The final gift: targeting the potential charity legator

The final gift: targeting the potential charity legator

14 A. Sargeant and T. Hilton

and a degree of personalization where appropriate.

In respect of the individual factors, because

no evidence was found that suggests pledgers

are either more altruistic or empathic than

other categories of donor, H 6 and H 7 may be

rejected. The need for reciprocity, however,

was highlighted as the key factor in discriminating

between pledgers and donors, so may

H 5 not be rejected. Finally, the factor negative

state relief was found to be significantly less

important for legacy pledgers so that, as a

consequence, H 8 may not be rejected. These

results suggest that fundraisers should stress

the positive aspects of making a legacy gift and

the psycho-social benefits that will be generated

as a consequence. It seems clear, however,

that many pledgers are motivated by the

need to ‘give something back’. This may be

because their life has been touched in some

way by the cause, or because they actually have

been a service user of the organization. Whilst

fundraising messages could be created around

this motive, a key lesson for fundraisers may be

the need to target all stakeholder groups

associated with an organization with legacy

‘asks’, including service users. Whilst this is

intuitive, many charities are wary of approaching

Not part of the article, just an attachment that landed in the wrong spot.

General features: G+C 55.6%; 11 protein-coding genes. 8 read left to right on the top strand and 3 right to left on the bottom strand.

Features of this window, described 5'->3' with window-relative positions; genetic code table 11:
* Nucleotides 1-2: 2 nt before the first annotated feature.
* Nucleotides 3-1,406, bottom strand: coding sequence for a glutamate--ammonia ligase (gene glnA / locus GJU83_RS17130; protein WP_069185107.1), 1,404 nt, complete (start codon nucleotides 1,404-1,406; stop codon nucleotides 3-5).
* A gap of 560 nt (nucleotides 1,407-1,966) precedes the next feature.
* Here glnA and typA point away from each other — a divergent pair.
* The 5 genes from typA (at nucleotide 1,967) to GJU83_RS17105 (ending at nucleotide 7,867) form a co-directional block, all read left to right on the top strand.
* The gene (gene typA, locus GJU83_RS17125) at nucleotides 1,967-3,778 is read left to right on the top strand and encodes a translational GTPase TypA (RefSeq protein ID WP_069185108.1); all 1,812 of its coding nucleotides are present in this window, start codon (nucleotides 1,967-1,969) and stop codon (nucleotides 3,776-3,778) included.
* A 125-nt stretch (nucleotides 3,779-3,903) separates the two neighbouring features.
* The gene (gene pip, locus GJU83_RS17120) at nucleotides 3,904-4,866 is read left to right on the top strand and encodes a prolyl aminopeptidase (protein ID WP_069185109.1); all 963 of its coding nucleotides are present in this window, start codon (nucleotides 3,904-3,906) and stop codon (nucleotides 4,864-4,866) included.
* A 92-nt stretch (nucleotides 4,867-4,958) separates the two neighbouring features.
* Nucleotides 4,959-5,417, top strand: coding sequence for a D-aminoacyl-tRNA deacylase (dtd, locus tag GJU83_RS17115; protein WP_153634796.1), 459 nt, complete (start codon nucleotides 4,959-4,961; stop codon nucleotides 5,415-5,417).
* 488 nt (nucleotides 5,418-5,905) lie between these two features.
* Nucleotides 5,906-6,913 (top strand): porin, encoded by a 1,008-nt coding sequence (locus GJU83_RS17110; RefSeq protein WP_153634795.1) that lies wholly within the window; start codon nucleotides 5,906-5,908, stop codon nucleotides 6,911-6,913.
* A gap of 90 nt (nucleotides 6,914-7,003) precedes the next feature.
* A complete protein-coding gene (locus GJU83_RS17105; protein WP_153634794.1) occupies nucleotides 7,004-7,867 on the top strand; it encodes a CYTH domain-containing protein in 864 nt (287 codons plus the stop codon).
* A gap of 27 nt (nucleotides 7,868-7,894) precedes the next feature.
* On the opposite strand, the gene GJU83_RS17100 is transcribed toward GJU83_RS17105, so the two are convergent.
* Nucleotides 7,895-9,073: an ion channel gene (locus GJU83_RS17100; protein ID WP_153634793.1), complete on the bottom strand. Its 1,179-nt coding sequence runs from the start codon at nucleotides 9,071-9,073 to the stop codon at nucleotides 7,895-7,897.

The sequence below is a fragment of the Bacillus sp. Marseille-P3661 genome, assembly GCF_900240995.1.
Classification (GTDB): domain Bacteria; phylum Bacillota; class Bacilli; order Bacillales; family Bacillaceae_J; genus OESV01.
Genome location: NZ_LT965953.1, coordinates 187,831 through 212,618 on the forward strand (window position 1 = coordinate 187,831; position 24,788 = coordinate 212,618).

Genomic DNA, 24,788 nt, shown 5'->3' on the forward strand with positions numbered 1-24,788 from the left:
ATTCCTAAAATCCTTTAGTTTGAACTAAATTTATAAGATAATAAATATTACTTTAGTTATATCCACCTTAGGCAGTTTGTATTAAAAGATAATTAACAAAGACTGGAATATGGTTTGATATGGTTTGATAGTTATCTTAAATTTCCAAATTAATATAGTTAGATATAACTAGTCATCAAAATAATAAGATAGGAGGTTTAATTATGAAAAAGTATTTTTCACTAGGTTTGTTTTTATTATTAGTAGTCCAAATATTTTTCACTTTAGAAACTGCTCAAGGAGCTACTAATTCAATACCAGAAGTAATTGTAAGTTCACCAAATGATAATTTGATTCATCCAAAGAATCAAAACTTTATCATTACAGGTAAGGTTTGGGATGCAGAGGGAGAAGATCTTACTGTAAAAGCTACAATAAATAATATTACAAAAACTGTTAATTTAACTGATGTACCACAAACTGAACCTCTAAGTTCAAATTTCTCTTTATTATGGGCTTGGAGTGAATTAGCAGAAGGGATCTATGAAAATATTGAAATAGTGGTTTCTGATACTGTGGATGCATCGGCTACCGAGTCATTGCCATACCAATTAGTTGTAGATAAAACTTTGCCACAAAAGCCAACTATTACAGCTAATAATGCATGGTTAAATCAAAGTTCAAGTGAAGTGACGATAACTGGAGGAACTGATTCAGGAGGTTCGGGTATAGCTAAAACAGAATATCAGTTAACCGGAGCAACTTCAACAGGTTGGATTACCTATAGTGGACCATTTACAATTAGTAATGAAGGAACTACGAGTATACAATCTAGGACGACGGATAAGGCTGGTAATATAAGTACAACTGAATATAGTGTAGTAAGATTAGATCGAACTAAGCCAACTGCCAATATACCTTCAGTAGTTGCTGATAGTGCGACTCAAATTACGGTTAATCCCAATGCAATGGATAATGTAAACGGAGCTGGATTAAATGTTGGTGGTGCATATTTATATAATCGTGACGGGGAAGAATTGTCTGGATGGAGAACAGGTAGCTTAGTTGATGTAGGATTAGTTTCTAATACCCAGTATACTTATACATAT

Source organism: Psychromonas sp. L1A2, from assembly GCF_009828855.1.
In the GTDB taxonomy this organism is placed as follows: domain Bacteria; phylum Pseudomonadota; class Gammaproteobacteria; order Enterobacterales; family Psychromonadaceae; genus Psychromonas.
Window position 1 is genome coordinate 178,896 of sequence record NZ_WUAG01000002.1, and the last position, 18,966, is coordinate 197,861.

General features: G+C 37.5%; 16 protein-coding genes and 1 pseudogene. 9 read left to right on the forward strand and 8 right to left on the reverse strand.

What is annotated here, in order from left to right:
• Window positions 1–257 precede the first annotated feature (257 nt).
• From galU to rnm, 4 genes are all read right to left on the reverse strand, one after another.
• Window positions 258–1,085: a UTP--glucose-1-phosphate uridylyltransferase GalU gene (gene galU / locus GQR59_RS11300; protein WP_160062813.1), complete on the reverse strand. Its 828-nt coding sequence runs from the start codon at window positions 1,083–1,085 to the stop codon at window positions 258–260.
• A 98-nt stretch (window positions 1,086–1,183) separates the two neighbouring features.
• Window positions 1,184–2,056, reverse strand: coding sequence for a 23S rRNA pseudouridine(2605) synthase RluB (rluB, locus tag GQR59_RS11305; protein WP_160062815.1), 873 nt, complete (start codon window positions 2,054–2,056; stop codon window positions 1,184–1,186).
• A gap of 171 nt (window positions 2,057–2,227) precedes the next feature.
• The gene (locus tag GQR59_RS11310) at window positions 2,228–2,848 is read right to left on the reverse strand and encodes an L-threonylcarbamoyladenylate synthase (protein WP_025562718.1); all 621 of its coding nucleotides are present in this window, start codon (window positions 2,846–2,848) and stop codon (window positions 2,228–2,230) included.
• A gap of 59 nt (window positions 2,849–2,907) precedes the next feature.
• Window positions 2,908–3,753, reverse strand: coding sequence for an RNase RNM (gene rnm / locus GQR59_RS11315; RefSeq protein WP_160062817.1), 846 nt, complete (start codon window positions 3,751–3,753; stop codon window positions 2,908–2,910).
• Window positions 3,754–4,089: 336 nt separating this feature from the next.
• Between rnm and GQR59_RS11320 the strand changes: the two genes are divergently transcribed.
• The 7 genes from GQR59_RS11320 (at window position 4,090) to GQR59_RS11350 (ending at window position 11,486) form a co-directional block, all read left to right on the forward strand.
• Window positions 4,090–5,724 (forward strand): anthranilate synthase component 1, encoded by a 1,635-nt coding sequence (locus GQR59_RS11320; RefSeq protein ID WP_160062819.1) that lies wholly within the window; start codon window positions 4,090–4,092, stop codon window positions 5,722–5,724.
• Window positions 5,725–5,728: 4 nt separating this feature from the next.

service users, for fear that such an ask could

be viewed as inappropriate and even discourage

service use (Burnett, 2002; Radcliffe,

2002). These results suggest that in reality

many of these individuals could be highly

motivated to support the organization in this

way, even if they are presently on low incomes

and can offer no other forms of support.

Limitations and further research

Of course, it is important to stress that this is an

exploratory study and that as a consequence

one should be wary of attempting to generalize

from the results to the wider body of UK

charities. These results are persuasive, but

necessitate replication. In particular, further

work would be warranted in respect of scale

development and the use of confirmatory

procedures would be a logical next step. It also

would be instructive to explore differences in

pledger profile by distinct categories of cause.

Whilst the sample size would not permit such

an analysis here, it would be interesting to

explore whether pledgers to certain types of

cause differ in any discernible way. The results

of such a study would have profound implications

for pledger recruitment and development.

Finally, it would be useful to explore the issue of

whether the attitudinal differences highlighted

are present before a pledge is offered, or develop

as a consequence thereof. If the former, an

analysis of respondents to certain types of

appeal might highlight those individuals who

could be higher-quality legacy prospects. The

realm of legacy fundraising remains grievously

under-researched and the generation of further

knowledge is critical for UK charities under

pressure to maintain or expand the income they

receive from this source.


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Copyright # 2005 John Wiley & Sons, Ltd. Int. J. Nonprofit Volunt. Sect. Mark., February 2005

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